Sunday, February 12, 2017

Sunday 2 12 17 morning call

I didn't surf yesterday, even though there were ample opportunity for good (or even epic) sessions.

Take Lanes at sunset, for example. This is Browsinho, one of the very skilled windsurfers I was referring to in yesterday's call, showing a perfect timing on a solid logo high one with Ross Williams observing in the background.

Soon after, the wind really dropped and it looked perfect for surfing, but I didn't go out because... I don't like to put my wetsuit on in the rain. What a pussy.

5am significant buoy readings
South shore still blown out by the Kona, check the webcams.

North shore
5.6ft @ 14s from 289° (WNW)
3.6ft @ 10s from 338° (NNW)

5.2ft @ 14s from 320° (NW)

3.9ft @ 14s from 324° (NW)
1.9ft @ 11s from 12° (NNE)
Nice manageable sizes at the buoys. Below is the graph of NW101 and Pauwela that shows that the swell should hold pretty steady. Those couple of feet of difference between the two buoys is mostly due to the swell's westerly direction (still around 290, lots of refraction needed) and a little to the travelling.

Also notice those couple of feet 11s from 12 at Pauwela. That's the swell generated by the last days of that low responsible for the massive 12f 16s NNE swell of two weeks ago that moved up in the gulf of Alaska. A die hard one, I'd say.
Current wind map shows:
1) the very long WNW fetch that we have observed in the last few days starting from Japan and now getting very close to us. It will bring more Kona and another front. The usual cycle.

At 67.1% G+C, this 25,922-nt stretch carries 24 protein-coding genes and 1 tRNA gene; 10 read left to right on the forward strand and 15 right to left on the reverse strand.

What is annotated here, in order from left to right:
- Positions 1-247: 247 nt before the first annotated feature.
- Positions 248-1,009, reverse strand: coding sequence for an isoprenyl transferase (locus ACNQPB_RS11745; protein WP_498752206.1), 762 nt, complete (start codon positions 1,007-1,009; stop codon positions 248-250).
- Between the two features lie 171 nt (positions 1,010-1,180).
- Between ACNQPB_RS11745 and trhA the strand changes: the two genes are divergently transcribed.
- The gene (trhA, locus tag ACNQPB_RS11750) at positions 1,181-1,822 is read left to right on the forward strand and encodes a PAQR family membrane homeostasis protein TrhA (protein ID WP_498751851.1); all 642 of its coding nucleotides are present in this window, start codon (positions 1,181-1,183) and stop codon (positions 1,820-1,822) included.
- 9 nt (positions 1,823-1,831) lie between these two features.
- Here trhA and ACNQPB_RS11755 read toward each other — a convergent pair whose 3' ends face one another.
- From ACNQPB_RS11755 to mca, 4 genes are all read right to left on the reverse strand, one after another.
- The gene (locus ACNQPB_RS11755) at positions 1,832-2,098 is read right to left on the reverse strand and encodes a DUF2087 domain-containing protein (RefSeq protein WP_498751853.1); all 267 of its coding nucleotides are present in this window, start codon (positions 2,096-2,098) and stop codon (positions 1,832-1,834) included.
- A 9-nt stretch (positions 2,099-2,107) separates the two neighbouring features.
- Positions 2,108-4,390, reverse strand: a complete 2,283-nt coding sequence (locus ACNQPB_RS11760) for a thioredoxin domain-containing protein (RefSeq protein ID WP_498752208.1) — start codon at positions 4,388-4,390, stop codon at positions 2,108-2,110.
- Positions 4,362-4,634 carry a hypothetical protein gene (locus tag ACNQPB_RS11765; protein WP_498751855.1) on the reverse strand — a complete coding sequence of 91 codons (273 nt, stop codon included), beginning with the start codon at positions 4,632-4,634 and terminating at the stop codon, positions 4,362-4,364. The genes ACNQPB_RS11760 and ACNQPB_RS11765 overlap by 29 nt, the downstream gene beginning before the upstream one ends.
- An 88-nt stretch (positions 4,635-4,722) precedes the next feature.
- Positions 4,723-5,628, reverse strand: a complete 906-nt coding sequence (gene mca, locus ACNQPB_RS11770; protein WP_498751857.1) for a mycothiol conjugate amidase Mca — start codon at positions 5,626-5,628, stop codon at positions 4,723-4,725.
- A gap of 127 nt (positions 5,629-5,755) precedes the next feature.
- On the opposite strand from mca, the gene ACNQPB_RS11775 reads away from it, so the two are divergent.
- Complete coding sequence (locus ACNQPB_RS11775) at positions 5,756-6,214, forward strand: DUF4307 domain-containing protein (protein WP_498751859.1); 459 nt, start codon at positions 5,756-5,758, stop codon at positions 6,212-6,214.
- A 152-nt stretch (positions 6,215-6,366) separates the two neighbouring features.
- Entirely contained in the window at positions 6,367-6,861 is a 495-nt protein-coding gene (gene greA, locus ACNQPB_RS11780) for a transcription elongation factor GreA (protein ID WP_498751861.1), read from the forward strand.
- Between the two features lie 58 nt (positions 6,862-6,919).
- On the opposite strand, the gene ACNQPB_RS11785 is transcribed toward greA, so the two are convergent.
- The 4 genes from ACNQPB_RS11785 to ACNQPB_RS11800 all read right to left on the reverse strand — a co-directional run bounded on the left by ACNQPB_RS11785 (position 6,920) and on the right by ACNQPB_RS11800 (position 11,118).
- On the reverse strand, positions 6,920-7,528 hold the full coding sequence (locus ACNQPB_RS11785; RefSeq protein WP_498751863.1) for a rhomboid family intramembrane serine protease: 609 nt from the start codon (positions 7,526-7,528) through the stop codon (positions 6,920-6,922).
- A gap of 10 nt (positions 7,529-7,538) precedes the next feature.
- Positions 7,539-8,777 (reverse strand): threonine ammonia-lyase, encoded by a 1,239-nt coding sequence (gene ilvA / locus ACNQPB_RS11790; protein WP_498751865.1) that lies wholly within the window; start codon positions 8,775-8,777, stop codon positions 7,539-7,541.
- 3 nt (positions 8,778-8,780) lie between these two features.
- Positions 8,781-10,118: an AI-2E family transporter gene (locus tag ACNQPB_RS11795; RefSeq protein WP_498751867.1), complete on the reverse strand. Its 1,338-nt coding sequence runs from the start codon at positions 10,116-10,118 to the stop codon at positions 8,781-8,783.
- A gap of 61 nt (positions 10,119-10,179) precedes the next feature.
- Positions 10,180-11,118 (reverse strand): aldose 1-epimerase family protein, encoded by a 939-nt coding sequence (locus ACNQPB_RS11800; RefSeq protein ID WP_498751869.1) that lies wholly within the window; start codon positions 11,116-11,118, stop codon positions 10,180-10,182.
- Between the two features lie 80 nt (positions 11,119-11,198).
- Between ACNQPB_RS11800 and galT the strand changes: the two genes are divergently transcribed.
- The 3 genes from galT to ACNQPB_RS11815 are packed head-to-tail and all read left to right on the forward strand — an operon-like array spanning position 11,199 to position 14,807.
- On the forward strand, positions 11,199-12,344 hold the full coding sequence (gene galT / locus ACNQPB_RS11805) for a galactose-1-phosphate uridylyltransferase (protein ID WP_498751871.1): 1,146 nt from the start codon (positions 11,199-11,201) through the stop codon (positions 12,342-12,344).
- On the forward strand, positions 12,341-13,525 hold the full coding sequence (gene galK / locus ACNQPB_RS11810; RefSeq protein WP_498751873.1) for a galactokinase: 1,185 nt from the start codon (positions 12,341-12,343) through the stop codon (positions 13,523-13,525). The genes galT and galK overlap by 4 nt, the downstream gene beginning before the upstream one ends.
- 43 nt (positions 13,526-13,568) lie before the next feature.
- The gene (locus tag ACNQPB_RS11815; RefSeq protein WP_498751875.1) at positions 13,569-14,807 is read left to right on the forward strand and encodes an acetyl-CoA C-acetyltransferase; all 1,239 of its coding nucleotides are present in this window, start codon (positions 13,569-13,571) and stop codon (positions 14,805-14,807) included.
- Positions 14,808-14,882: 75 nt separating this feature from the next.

2) a small N fetch
I didn't receive any flash flood warnings on my phone, but the rain was intense indeed. I think Oahu got hammered much more. It's all clear now, but only temporarily. As you can see, the front n.1 has passed us (today should be a pretty gorgeous day, with an extremely clear air... photographers better get on it!), but n.2 is right behind.

The usual cycle I said and in the Windguru table below we can see the switch of the wind forecasted for Wednesday. Notice also the massive swell that instead will peak on Tuesday. This swell will end a series of WNW swells generated lows following by a very low jet stream. After a few days of lovely indecision on what to do, the pressure distribution will temporarily go back to a trades generating pattern.

I also circled Sunday 19 because the wind will be strong and onshore and on that day I plan on doing my first liver and gallbladder flush. Check out this article if you're interested in what it is. Read it all first (it's very short) and then watch the video of the cute girl that talks to you while doing an enema, it'll be more clear. And if you want to get more into it, just google Andreas Moritz, the author of The amazing liver and gallbladder flush. It's an incredible book that will turn your opinion of western medicine upside down. I strongly recommend it. And of course, I'll update you guys with the results of the flush. Many friends have done it already and they ALL flushed lots of stones.

I'm a bit late this morning, and that usually means that the MC2km maps are updated. This is the 7am one that shows light to moderate Kona (sensor is reading 9mph at Hookipa at 6.20am), that should provide for another day of really good conditions. Sorry if I didn't manage to post the usual beach update, this morning there will be one for sure before 8am.
The noon map doesn't look that much different. Windsurfing might happen in the afternoon, a it might require and slightly less amount of skill, due to the slightly smaller waves. But still a very hard kind of windsurfing. I'm talking on the north shore, of course.

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